Dörte Lützel-Waltz and Margit Buß deliberately influence the flow of paint on the canvas.
The process of painting is an important part of the work of Dörte Lützel-Waltz and Margit Buß. But do not call these two informal painters. It is the dynamics of color that interests both painters.
The strength of color is best visible in the flow of paint. It is the starting point of the work of the Berlin painter Dörte Lützel-Waltz. She pours several layers of acrylic paint and shellac on a canvas she usually doesn’t prime. The colors run and mix, overlap and penetrate each other and are partly absorbed by the underlayer. The method evokes memories of Morris Louis, Helen Frankenthaler and Joan Mitchell. Yet Dörte’s work has an unmistakably unique signature.
In some places the paint flows are closed, in other places transparent. The eye seeks its way through the paint tracks, sometimes encounters a dense wall and suddenly finds an astonishing depth. The nice thing about this is that the artist knows exactly what she is doing. After a long period of research into the flowing qualities of liquid paint she has completely managed this process. Nothing is left to chance. Depending on the density and fluidity, Dörte Lützel-Waltz knows exactly how a paint trail will run.
After long research, Dörte Lützel-Waltz fully controls the flowing qualities of liquid paint
Yet the process of painting is not the focus of the oeuvre for this former neurologist and psychiatrist, but color. Color as primal force and energy carrier, as a discussion partner in the production process. The forms that originate are organic and are reminiscent of the plant world or water reflections. The latter is especially the case when the color flow slowly diminishes. Dörte Lützel-Waltz certainly does not shy away from the associations with nature. Many titles refer to nature or natural phenomena.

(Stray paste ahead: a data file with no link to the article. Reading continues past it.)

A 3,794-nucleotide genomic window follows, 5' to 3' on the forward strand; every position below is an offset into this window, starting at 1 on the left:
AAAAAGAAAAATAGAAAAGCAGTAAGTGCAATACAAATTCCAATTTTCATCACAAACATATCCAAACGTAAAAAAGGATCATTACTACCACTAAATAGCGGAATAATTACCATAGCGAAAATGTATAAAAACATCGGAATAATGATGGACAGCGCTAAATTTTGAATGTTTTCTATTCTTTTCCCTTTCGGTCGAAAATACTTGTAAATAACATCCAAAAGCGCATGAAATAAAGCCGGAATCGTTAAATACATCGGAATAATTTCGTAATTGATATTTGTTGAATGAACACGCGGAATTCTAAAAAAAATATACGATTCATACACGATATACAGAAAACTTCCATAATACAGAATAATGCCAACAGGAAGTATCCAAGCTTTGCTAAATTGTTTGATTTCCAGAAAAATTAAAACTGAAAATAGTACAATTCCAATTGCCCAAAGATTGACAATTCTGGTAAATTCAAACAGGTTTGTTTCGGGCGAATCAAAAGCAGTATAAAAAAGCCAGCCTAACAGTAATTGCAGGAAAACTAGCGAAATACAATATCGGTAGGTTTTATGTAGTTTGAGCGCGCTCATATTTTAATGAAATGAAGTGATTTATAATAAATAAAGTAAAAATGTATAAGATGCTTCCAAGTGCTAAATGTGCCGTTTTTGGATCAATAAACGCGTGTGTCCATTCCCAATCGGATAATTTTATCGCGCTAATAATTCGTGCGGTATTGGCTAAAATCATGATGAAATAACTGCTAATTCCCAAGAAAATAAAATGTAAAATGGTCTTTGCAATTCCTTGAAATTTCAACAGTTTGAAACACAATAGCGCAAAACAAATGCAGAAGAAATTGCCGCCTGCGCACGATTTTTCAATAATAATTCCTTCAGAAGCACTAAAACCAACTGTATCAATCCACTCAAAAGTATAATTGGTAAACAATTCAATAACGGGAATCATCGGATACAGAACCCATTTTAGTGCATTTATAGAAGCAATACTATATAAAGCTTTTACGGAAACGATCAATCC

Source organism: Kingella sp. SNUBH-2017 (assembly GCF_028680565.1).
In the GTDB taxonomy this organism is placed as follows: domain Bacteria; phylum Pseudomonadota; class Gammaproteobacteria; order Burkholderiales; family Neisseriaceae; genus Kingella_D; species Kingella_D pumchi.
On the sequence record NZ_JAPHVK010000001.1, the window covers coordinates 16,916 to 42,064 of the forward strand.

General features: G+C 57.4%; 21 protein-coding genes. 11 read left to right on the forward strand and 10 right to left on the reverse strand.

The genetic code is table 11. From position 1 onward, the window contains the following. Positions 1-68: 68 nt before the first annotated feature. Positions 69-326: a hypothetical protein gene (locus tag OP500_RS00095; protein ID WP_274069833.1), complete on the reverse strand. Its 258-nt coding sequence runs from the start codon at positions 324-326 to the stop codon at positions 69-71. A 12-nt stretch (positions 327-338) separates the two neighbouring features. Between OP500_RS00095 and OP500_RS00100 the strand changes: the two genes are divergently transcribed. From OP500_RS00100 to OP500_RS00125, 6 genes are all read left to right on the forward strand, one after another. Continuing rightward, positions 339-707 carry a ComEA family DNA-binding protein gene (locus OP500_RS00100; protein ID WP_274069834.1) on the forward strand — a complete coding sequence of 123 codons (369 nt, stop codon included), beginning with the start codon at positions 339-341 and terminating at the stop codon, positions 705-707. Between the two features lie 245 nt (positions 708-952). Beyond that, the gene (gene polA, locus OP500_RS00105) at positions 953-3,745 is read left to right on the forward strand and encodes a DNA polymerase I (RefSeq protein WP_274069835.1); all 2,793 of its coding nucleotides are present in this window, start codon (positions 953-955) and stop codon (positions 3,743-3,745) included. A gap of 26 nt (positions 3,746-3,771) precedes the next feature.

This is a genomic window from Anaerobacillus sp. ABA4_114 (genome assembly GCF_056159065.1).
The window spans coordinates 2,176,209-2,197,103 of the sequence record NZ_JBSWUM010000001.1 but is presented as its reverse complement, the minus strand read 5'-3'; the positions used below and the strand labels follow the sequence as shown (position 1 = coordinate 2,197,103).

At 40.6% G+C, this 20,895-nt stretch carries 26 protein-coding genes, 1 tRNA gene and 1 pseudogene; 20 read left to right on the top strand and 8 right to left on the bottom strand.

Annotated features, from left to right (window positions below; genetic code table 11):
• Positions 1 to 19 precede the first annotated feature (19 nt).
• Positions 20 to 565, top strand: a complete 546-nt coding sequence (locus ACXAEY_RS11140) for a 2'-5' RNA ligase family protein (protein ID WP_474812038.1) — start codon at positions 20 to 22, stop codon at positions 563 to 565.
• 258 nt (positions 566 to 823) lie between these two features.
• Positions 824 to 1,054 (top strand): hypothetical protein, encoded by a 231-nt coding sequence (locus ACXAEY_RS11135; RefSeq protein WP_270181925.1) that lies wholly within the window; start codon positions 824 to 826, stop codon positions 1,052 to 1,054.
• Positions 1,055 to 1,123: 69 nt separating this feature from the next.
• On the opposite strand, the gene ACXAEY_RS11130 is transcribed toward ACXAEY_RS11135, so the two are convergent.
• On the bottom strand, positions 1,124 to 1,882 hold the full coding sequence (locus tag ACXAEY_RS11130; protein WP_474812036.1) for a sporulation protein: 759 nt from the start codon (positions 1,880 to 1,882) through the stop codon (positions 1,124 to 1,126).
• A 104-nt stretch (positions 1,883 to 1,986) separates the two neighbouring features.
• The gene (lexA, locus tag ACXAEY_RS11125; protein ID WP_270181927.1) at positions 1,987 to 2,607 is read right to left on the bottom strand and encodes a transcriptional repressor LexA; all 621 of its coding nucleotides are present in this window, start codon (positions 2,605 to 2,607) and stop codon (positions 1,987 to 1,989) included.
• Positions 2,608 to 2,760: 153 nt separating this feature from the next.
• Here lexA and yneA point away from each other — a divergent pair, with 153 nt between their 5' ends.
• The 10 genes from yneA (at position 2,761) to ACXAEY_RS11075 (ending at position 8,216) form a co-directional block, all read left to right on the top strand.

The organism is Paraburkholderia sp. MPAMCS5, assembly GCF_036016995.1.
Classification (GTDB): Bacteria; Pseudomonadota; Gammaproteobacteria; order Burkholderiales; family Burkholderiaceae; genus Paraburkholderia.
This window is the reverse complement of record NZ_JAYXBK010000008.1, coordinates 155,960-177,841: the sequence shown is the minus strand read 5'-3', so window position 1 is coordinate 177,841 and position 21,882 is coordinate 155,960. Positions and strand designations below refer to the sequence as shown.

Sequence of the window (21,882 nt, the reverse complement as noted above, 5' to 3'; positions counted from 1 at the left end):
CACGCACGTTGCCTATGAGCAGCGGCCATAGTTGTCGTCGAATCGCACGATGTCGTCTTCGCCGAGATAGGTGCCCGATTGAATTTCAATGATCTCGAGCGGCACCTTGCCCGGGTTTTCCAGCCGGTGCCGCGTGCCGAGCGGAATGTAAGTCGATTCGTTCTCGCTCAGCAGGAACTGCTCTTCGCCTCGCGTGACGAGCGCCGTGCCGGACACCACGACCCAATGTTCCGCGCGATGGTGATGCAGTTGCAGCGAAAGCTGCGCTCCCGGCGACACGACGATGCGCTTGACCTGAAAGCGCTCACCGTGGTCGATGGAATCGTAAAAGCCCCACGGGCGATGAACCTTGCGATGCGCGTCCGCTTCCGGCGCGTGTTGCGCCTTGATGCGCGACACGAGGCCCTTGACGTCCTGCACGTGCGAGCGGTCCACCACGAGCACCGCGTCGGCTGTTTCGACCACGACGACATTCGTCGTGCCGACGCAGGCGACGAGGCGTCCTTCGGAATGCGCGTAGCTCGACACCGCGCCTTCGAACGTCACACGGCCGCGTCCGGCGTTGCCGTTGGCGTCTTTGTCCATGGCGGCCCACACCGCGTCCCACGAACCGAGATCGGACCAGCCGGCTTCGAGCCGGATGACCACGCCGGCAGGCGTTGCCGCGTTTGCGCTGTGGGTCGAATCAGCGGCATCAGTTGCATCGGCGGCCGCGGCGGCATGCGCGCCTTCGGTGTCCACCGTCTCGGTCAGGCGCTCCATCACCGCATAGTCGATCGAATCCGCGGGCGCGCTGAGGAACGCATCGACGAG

Margit Buß deliberately avoids the reference to the visible world. She always opts for a square format that evokes fewer memories of a landscape. The titles also give no direction. She carefully numbers her works. She works as an archivist, and that is exactly how she approaches the painting process. Each experiment is documented so that it can be reused later.
I let the paint flow first and then make it work for me (Margit Buß)
To the ground
Buß came up with water-soluble industrial paints through oil paint, acrylic and gouache. She gets the paintwork from the DIY store and mixes them with pigments. She puts the cloths on the floor and applies different layers over each other. ‘I let the paint flow first and then let it work for me.’ What once arose from coincidence can be repeated afterwards.
Buß is not only concerned with the paint flow, but also with the penetration of the layers. Wet in wet penetration of the layers is easier to accomplish. Acrylic paint is a living material for this artist. Wet, damp or semi-dry, the material is predictable and taxable. Nevertheless, it may happen that when the paint is dry, layers from the depth will come up. In which case calculation and chance work together perfectly.